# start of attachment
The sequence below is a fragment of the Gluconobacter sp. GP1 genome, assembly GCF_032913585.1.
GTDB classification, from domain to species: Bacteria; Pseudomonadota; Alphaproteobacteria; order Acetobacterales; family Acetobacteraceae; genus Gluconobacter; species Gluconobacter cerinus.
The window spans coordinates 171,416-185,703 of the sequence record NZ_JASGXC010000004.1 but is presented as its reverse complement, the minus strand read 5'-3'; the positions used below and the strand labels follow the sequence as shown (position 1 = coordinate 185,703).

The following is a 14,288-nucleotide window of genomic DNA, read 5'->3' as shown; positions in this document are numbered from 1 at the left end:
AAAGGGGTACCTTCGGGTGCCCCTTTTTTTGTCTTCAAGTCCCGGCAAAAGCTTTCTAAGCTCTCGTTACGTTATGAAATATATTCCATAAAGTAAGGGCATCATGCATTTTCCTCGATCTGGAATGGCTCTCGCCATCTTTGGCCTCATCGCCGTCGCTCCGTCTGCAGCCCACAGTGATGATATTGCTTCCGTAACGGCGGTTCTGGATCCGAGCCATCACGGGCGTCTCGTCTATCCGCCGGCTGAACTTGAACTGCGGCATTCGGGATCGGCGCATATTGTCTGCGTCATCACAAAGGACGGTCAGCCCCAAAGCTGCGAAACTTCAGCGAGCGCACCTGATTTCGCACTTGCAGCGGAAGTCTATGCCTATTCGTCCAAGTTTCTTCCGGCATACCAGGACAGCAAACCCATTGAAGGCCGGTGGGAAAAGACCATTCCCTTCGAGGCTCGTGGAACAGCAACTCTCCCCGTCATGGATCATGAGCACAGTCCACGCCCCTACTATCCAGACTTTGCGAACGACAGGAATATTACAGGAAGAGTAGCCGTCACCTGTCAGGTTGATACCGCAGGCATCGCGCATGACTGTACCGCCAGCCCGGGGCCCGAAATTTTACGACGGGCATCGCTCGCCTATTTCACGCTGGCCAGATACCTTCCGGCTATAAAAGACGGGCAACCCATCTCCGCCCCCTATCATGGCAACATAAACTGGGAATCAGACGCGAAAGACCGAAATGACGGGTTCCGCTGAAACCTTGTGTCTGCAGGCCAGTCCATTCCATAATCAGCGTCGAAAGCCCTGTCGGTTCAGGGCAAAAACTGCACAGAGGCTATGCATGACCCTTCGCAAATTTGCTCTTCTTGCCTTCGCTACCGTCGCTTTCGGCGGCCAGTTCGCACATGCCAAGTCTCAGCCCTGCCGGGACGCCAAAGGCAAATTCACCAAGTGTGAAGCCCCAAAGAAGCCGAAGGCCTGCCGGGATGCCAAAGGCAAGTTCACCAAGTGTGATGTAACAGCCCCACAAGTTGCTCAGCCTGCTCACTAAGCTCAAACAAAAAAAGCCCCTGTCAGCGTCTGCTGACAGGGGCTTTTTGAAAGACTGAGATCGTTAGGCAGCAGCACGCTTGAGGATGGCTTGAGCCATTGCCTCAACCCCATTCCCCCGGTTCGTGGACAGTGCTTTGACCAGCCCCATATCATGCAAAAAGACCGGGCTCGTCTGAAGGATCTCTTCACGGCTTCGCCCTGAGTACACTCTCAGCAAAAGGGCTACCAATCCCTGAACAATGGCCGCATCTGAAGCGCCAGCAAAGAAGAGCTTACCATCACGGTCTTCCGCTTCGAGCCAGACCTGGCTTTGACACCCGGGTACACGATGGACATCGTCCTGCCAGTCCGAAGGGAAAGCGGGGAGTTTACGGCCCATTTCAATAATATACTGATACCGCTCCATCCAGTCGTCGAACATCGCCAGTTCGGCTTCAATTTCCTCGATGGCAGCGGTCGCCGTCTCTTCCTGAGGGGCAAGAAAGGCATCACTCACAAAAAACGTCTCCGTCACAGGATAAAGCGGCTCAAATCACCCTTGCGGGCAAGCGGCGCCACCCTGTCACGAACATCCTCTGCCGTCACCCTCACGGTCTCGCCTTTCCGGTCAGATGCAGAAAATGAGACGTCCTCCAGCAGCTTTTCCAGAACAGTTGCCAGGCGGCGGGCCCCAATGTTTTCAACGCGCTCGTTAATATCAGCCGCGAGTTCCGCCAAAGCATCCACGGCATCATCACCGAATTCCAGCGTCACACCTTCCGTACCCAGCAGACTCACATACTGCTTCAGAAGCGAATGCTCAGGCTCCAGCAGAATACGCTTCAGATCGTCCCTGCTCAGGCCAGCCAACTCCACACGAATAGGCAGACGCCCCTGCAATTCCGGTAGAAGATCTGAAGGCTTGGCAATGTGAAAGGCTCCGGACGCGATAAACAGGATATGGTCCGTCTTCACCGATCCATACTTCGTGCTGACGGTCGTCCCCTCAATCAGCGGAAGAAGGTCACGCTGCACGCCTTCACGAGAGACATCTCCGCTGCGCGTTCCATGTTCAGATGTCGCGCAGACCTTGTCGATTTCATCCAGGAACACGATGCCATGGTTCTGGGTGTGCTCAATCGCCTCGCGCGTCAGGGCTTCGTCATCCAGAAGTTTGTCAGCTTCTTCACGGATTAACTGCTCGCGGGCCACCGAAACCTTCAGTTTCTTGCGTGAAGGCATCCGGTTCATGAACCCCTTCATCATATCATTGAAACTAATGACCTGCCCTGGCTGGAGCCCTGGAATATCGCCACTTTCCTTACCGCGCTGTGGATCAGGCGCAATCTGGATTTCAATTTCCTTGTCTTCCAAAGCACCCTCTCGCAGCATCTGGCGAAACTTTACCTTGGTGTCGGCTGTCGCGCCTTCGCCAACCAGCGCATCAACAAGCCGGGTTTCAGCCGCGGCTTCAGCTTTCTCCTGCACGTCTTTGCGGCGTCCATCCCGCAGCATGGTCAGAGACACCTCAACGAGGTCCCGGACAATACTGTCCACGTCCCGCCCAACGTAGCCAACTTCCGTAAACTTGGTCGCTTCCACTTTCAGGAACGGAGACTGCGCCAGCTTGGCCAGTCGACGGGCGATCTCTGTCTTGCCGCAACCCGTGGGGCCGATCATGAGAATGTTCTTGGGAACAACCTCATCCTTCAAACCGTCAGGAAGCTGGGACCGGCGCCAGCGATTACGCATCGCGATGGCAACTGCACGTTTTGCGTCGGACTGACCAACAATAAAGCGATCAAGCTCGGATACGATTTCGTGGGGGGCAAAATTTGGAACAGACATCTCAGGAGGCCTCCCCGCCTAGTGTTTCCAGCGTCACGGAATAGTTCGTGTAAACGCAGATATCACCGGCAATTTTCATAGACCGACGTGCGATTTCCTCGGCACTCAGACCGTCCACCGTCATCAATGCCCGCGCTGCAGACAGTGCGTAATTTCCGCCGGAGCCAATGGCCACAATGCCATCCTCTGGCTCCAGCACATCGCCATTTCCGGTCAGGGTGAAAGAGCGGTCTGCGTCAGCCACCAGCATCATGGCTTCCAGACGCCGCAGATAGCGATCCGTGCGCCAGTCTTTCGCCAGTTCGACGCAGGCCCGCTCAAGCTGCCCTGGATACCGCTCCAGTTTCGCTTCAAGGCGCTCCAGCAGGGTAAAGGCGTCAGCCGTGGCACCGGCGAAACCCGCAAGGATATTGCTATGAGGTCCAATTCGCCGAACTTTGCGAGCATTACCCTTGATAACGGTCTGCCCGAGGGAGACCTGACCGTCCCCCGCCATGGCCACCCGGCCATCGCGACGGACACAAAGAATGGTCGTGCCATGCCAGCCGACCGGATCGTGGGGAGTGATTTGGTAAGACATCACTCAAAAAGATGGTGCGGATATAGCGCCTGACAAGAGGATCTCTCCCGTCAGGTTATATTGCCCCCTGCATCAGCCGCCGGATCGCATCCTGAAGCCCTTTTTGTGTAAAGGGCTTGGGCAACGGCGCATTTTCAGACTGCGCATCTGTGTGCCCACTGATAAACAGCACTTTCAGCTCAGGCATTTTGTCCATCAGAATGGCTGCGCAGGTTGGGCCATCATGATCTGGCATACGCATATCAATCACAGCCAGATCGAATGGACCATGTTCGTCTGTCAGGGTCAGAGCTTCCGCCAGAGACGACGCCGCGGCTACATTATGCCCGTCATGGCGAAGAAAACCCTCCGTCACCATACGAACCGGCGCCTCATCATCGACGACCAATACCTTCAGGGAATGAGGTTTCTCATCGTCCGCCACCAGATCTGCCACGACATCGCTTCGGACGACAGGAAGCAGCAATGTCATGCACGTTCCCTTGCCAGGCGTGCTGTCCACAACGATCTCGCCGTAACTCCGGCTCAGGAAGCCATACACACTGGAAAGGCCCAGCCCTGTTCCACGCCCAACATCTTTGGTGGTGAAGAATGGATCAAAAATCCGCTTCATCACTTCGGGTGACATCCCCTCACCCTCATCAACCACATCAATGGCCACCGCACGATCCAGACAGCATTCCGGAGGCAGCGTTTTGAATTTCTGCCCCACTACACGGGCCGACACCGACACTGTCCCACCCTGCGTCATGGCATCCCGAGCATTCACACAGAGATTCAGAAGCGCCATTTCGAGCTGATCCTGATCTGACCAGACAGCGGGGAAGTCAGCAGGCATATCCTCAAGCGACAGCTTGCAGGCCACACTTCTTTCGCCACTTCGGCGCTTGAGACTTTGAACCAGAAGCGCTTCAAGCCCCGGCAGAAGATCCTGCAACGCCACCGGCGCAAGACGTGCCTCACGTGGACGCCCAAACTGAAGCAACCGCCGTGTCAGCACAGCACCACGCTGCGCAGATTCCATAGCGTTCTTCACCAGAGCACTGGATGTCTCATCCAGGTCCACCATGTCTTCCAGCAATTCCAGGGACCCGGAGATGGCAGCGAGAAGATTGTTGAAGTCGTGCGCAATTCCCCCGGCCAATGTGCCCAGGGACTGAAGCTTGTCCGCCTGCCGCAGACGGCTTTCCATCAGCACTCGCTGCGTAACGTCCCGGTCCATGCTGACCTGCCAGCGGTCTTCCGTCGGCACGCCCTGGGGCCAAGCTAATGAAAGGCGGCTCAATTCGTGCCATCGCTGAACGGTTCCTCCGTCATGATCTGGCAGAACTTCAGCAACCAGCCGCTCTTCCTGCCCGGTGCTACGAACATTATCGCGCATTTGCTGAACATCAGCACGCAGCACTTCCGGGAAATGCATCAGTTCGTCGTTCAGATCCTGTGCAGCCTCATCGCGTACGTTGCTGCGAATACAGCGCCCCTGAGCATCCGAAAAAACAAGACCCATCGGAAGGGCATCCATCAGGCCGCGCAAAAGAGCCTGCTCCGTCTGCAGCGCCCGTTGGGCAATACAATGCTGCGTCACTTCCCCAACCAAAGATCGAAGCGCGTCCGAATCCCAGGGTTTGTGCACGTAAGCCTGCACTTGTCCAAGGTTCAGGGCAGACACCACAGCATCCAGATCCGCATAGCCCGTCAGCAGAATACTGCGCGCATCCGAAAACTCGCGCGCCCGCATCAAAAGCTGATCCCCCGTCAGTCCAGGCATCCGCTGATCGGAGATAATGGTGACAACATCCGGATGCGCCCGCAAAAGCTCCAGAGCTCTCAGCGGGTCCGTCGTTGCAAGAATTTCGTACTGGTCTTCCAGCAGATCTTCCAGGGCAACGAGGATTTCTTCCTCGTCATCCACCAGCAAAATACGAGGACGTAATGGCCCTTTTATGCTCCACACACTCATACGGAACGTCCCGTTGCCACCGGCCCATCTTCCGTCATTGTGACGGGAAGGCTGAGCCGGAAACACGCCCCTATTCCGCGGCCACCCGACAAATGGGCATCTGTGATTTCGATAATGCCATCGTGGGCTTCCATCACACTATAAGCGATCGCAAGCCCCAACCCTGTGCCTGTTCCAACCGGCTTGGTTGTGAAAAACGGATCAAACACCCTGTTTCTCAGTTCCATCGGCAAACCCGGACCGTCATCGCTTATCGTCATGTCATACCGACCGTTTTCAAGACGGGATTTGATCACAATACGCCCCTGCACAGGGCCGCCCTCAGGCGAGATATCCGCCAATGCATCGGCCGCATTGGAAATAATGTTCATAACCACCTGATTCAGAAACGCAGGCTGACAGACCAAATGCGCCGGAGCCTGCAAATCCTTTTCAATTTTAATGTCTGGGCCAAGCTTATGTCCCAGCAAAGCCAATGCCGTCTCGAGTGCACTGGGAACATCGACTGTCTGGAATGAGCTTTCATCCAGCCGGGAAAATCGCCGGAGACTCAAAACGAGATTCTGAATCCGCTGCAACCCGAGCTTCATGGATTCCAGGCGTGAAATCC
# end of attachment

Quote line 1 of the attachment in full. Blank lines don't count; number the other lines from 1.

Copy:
The sequence below is a fragment of the Gluconobacter sp. GP1 genome, assembly GCF_032913585.1.